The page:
Virginia Supreme Court rules for newspaper in libel case

Michael Rooney | Libel | News | January 14, 2014

The Virginia Supreme Court has upheld a decision throwing out a libel verdict against The Virginian-Pilot in Norfolk.

The justices unanimously ruled that the paper did not libel Phillip Webb after it reported that Webb’s son was not disciplined by the school system stemming from a physical altercation. Webb was an assistant principal at a different high school in the same school system.

At trial, Webb asserted that the 2009 story suggested that the son received special treatment due to Webb's role as an assistant principal in that school system. For this, a jury awarded Webb $3 million in damages.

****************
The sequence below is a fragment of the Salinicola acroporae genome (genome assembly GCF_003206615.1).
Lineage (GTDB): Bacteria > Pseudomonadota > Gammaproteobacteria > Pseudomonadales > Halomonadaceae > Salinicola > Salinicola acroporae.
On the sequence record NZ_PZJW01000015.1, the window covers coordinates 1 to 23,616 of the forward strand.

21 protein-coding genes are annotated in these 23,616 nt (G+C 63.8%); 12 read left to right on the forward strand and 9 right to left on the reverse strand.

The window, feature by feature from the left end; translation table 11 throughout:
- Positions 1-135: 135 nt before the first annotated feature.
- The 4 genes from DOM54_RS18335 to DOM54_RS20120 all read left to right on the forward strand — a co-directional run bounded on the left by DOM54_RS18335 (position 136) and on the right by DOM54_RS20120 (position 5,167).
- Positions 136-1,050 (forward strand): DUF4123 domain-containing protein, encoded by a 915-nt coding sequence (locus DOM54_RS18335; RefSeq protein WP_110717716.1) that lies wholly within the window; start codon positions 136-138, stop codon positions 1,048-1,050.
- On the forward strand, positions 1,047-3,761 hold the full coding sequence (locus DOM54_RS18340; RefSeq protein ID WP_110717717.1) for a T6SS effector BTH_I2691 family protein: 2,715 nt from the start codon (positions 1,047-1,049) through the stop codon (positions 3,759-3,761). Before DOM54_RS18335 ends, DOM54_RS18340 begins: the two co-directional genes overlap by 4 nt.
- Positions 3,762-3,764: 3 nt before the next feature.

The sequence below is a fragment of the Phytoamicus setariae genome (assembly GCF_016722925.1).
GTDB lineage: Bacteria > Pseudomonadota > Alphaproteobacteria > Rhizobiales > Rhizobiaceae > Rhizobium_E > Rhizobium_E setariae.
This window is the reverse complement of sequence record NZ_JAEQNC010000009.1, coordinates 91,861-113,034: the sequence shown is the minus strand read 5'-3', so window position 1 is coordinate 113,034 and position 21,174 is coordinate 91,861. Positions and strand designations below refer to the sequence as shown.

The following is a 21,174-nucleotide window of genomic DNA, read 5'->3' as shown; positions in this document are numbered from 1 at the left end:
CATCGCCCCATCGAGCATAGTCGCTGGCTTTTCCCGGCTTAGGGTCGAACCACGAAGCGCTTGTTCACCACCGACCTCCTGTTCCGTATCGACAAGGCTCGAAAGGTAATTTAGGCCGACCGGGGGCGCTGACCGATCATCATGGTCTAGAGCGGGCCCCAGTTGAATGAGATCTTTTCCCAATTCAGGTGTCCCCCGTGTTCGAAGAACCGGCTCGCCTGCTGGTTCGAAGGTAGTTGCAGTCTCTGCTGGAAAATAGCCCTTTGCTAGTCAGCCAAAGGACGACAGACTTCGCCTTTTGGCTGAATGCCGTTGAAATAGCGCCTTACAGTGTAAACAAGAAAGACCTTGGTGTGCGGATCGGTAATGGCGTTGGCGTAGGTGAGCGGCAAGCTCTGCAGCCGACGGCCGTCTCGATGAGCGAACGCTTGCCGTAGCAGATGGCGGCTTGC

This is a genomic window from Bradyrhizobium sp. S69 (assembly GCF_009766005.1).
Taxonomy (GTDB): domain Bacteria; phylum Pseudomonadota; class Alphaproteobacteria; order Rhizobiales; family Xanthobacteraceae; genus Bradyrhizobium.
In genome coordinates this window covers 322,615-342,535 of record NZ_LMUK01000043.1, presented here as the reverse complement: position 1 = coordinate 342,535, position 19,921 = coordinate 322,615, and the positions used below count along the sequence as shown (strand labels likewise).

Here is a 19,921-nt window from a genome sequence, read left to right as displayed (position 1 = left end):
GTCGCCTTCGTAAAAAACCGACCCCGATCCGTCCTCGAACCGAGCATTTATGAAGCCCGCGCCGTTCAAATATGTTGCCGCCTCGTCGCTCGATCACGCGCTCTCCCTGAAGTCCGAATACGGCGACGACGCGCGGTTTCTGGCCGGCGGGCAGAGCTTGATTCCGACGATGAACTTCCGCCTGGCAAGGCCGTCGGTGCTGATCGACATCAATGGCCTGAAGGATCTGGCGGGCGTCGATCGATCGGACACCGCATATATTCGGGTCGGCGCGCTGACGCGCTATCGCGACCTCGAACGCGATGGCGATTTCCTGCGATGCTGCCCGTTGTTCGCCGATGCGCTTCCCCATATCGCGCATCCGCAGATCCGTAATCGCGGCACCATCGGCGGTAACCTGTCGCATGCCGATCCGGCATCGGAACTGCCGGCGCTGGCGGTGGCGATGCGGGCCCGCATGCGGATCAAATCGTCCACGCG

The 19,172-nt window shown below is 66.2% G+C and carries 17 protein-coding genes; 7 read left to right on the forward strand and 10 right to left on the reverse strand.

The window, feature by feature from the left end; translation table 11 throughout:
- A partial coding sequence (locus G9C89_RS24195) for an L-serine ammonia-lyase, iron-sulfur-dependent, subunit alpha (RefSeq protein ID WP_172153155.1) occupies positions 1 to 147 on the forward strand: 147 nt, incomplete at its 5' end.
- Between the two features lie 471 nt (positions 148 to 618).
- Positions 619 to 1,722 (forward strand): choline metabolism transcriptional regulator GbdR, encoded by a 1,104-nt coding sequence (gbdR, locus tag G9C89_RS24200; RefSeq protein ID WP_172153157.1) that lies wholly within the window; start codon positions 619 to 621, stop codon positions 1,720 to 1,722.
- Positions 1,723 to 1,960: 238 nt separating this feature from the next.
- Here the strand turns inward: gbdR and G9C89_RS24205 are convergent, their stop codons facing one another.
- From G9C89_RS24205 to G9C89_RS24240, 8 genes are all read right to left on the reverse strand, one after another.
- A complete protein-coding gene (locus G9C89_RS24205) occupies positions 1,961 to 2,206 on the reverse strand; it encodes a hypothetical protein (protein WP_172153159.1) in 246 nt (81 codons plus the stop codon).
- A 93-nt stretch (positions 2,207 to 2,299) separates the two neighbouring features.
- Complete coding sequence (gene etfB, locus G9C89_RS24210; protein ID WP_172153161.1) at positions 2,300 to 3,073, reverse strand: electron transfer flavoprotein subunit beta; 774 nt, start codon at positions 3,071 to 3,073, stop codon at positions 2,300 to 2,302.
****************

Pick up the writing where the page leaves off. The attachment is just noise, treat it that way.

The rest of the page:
The trial judge, however, found that there was insufficient evidence to show that the newspaper had acted with "actual malice" -- knowledge of falsity or reckless disregard of the truth -- which was required because Webb was a public figure.

In its ruling, the Virginia Supreme Court said the article did not suggest that Webb had any undue influence over the treatment of his son at the school. Therefore, the court said that the suit should have originally been dismissed before going to the jury.

Related Reporters Committee resources:

· SLAPP Stick: Fighting frivolous lawsuits against journalists